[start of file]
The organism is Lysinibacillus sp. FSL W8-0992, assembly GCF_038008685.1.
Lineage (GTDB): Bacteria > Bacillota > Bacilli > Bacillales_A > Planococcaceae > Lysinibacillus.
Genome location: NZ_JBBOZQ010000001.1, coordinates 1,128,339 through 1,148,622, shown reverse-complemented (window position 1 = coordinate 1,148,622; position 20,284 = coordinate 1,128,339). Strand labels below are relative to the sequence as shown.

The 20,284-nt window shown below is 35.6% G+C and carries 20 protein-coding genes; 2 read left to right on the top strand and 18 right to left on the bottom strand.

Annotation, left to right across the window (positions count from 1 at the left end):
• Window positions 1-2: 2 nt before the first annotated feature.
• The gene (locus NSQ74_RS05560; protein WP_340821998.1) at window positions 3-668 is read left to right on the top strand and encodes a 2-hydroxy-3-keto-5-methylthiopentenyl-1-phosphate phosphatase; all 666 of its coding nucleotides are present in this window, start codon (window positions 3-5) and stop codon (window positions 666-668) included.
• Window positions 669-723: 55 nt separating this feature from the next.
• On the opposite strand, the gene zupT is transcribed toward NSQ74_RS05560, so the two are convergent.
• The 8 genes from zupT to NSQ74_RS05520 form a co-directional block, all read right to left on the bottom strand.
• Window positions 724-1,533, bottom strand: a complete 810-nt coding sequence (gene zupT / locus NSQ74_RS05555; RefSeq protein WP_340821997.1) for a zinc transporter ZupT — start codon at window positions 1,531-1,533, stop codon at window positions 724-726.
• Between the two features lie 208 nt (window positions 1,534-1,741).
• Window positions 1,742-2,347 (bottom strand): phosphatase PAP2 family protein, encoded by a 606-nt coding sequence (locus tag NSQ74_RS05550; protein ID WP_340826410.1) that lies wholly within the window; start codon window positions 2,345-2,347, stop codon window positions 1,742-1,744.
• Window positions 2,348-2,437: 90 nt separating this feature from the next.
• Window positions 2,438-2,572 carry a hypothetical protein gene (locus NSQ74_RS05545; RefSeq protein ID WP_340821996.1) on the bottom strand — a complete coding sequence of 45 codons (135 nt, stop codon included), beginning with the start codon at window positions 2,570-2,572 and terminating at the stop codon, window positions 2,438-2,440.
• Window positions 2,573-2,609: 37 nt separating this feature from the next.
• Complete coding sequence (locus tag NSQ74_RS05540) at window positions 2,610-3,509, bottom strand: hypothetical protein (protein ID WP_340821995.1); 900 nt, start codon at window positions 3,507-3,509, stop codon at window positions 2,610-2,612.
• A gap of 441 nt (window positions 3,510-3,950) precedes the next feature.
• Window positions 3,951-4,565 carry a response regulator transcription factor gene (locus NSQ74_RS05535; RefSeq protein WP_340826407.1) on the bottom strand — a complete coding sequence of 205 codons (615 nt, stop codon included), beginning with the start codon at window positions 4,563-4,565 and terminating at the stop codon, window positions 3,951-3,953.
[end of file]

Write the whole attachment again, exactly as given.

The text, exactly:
The organism is Lysinibacillus sp. FSL W8-0992, assembly GCF_038008685.1.
Lineage (GTDB): Bacteria > Bacillota > Bacilli > Bacillales_A > Planococcaceae > Lysinibacillus.
Genome location: NZ_JBBOZQ010000001.1, coordinates 1,128,339 through 1,148,622, shown reverse-complemented (window position 1 = coordinate 1,148,622; position 20,284 = coordinate 1,128,339). Strand labels below are relative to the sequence as shown.

The 20,284-nt window shown below is 35.6% G+C and carries 20 protein-coding genes; 2 read left to right on the top strand and 18 right to left on the bottom strand.

Annotation, left to right across the window (positions count from 1 at the left end):
• Window positions 1-2: 2 nt before the first annotated feature.
• The gene (locus NSQ74_RS05560; protein WP_340821998.1) at window positions 3-668 is read left to right on the top strand and encodes a 2-hydroxy-3-keto-5-methylthiopentenyl-1-phosphate phosphatase; all 666 of its coding nucleotides are present in this window, start codon (window positions 3-5) and stop codon (window positions 666-668) included.
• Window positions 669-723: 55 nt separating this feature from the next.
• On the opposite strand, the gene zupT is transcribed toward NSQ74_RS05560, so the two are convergent.
• The 8 genes from zupT to NSQ74_RS05520 form a co-directional block, all read right to left on the bottom strand.
• Window positions 724-1,533, bottom strand: a complete 810-nt coding sequence (gene zupT / locus NSQ74_RS05555; RefSeq protein WP_340821997.1) for a zinc transporter ZupT — start codon at window positions 1,531-1,533, stop codon at window positions 724-726.
• Between the two features lie 208 nt (window positions 1,534-1,741).
• Window positions 1,742-2,347 (bottom strand): phosphatase PAP2 family protein, encoded by a 606-nt coding sequence (locus tag NSQ74_RS05550; protein ID WP_340826410.1) that lies wholly within the window; start codon window positions 2,345-2,347, stop codon window positions 1,742-1,744.
• Window positions 2,348-2,437: 90 nt separating this feature from the next.
• Window positions 2,438-2,572 carry a hypothetical protein gene (locus NSQ74_RS05545; RefSeq protein ID WP_340821996.1) on the bottom strand — a complete coding sequence of 45 codons (135 nt, stop codon included), beginning with the start codon at window positions 2,570-2,572 and terminating at the stop codon, window positions 2,438-2,440.
• Window positions 2,573-2,609: 37 nt separating this feature from the next.
• Complete coding sequence (locus tag NSQ74_RS05540) at window positions 2,610-3,509, bottom strand: hypothetical protein (protein ID WP_340821995.1); 900 nt, start codon at window positions 3,507-3,509, stop codon at window positions 2,610-2,612.
• A gap of 441 nt (window positions 3,510-3,950) precedes the next feature.
• Window positions 3,951-4,565 carry a response regulator transcription factor gene (locus NSQ74_RS05535; RefSeq protein WP_340826407.1) on the bottom strand — a complete coding sequence of 205 codons (615 nt, stop codon included), beginning with the start codon at window positions 4,563-4,565 and terminating at the stop codon, window positions 3,951-3,953.